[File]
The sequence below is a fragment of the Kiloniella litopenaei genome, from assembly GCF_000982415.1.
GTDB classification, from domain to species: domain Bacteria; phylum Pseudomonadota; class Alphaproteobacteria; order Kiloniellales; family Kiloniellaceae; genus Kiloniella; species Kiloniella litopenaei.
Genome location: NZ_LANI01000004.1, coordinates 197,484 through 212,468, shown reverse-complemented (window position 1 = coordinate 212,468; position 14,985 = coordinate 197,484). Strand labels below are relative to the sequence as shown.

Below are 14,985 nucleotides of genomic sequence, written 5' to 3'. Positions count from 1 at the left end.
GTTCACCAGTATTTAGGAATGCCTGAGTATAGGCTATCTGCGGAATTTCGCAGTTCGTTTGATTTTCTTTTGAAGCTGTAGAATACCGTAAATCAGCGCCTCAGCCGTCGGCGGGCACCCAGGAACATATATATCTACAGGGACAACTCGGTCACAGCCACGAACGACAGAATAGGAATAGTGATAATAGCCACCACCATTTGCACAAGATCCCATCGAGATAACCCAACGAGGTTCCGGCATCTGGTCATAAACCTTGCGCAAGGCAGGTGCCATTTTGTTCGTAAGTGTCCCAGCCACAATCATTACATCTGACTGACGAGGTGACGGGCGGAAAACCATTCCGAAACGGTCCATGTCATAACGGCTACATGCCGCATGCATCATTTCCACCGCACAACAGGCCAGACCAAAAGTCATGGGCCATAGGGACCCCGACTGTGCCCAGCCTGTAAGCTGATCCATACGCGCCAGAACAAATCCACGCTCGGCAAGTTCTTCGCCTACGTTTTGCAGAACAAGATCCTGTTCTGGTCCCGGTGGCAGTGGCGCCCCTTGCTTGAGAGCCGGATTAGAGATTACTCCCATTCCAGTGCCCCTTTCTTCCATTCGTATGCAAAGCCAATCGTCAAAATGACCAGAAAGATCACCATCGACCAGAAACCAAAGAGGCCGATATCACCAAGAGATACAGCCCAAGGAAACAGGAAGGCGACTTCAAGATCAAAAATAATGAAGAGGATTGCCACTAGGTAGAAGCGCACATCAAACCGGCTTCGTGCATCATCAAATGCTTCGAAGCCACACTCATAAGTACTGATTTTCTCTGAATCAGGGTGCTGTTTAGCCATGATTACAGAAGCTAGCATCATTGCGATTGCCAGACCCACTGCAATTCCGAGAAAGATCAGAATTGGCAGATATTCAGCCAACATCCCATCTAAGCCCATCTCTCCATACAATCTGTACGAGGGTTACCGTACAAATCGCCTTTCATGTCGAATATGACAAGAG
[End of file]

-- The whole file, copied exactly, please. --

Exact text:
The sequence below is a fragment of the Kiloniella litopenaei genome, from assembly GCF_000982415.1.
GTDB classification, from domain to species: domain Bacteria; phylum Pseudomonadota; class Alphaproteobacteria; order Kiloniellales; family Kiloniellaceae; genus Kiloniella; species Kiloniella litopenaei.
Genome location: NZ_LANI01000004.1, coordinates 197,484 through 212,468, shown reverse-complemented (window position 1 = coordinate 212,468; position 14,985 = coordinate 197,484). Strand labels below are relative to the sequence as shown.

Below are 14,985 nucleotides of genomic sequence, written 5' to 3'. Positions count from 1 at the left end.
GTTCACCAGTATTTAGGAATGCCTGAGTATAGGCTATCTGCGGAATTTCGCAGTTCGTTTGATTTTCTTTTGAAGCTGTAGAATACCGTAAATCAGCGCCTCAGCCGTCGGCGGGCACCCAGGAACATATATATCTACAGGGACAACTCGGTCACAGCCACGAACGACAGAATAGGAATAGTGATAATAGCCACCACCATTTGCACAAGATCCCATCGAGATAACCCAACGAGGTTCCGGCATCTGGTCATAAACCTTGCGCAAGGCAGGTGCCATTTTGTTCGTAAGTGTCCCAGCCACAATCATTACATCTGACTGACGAGGTGACGGGCGGAAAACCATTCCGAAACGGTCCATGTCATAACGGCTACATGCCGCATGCATCATTTCCACCGCACAACAGGCCAGACCAAAAGTCATGGGCCATAGGGACCCCGACTGTGCCCAGCCTGTAAGCTGATCCATACGCGCCAGAACAAATCCACGCTCGGCAAGTTCTTCGCCTACGTTTTGCAGAACAAGATCCTGTTCTGGTCCCGGTGGCAGTGGCGCCCCTTGCTTGAGAGCCGGATTAGAGATTACTCCCATTCCAGTGCCCCTTTCTTCCATTCGTATGCAAAGCCAATCGTCAAAATGACCAGAAAGATCACCATCGACCAGAAACCAAAGAGGCCGATATCACCAAGAGATACAGCCCAAGGAAACAGGAAGGCGACTTCAAGATCAAAAATAATGAAGAGGATTGCCACTAGGTAGAAGCGCACATCAAACCGGCTTCGTGCATCATCAAATGCTTCGAAGCCACACTCATAAGTACTGATTTTCTCTGAATCAGGGTGCTGTTTAGCCATGATTACAGAAGCTAGCATCATTGCGATTGCCAGACCCACTGCAATTCCGAGAAAGATCAGAATTGGCAGATATTCAGCCAACATCCCATCTAAGCCCATCTCTCCATACAATCTGTACGAGGGTTACCGTACAAATCGCCTTTCATGTCGAATATGACAAGAG